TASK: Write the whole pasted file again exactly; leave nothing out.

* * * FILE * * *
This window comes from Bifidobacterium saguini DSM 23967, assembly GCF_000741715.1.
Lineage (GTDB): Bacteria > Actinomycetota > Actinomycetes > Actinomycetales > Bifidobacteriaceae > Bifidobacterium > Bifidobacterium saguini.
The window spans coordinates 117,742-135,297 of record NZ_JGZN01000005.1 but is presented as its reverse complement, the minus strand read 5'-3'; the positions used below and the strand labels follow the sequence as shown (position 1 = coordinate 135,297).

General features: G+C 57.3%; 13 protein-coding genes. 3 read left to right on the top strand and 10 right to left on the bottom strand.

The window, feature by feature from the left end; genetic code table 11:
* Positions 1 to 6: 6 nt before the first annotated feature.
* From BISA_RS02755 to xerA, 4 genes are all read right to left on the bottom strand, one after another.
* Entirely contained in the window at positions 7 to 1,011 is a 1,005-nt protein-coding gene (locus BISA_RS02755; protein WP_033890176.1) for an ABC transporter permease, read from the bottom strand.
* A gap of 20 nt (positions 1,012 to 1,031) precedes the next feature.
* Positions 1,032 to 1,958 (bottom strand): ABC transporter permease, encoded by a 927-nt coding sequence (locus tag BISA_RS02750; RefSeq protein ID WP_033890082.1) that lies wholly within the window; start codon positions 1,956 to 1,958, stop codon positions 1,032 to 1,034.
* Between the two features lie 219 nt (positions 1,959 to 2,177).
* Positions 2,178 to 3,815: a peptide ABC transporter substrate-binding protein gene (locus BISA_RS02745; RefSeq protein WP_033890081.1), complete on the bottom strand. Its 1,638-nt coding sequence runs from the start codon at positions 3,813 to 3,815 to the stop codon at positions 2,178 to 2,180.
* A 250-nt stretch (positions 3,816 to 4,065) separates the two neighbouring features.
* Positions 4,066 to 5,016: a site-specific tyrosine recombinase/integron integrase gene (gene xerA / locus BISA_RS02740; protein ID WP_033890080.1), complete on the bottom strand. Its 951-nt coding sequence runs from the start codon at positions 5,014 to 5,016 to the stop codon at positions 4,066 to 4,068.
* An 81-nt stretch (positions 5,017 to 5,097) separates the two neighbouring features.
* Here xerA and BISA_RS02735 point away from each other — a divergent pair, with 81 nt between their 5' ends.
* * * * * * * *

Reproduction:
This window comes from Bifidobacterium saguini DSM 23967, assembly GCF_000741715.1.
Lineage (GTDB): Bacteria > Actinomycetota > Actinomycetes > Actinomycetales > Bifidobacteriaceae > Bifidobacterium > Bifidobacterium saguini.
The window spans coordinates 117,742-135,297 of record NZ_JGZN01000005.1 but is presented as its reverse complement, the minus strand read 5'-3'; the positions used below and the strand labels follow the sequence as shown (position 1 = coordinate 135,297).

General features: G+C 57.3%; 13 protein-coding genes. 3 read left to right on the top strand and 10 right to left on the bottom strand.

The window, feature by feature from the left end; genetic code table 11:
* Positions 1 to 6: 6 nt before the first annotated feature.
* From BISA_RS02755 to xerA, 4 genes are all read right to left on the bottom strand, one after another.
* Entirely contained in the window at positions 7 to 1,011 is a 1,005-nt protein-coding gene (locus BISA_RS02755; protein WP_033890176.1) for an ABC transporter permease, read from the bottom strand.
* A gap of 20 nt (positions 1,012 to 1,031) precedes the next feature.
* Positions 1,032 to 1,958 (bottom strand): ABC transporter permease, encoded by a 927-nt coding sequence (locus tag BISA_RS02750; RefSeq protein ID WP_033890082.1) that lies wholly within the window; start codon positions 1,956 to 1,958, stop codon positions 1,032 to 1,034.
* Between the two features lie 219 nt (positions 1,959 to 2,177).
* Positions 2,178 to 3,815: a peptide ABC transporter substrate-binding protein gene (locus BISA_RS02745; RefSeq protein WP_033890081.1), complete on the bottom strand. Its 1,638-nt coding sequence runs from the start codon at positions 3,813 to 3,815 to the stop codon at positions 2,178 to 2,180.
* A 250-nt stretch (positions 3,816 to 4,065) separates the two neighbouring features.
* Positions 4,066 to 5,016: a site-specific tyrosine recombinase/integron integrase gene (gene xerA / locus BISA_RS02740; protein ID WP_033890080.1), complete on the bottom strand. Its 951-nt coding sequence runs from the start codon at positions 5,014 to 5,016 to the stop codon at positions 4,066 to 4,068.
* An 81-nt stretch (positions 5,017 to 5,097) separates the two neighbouring features.
* Here xerA and BISA_RS02735 point away from each other — a divergent pair, with 81 nt between their 5' ends.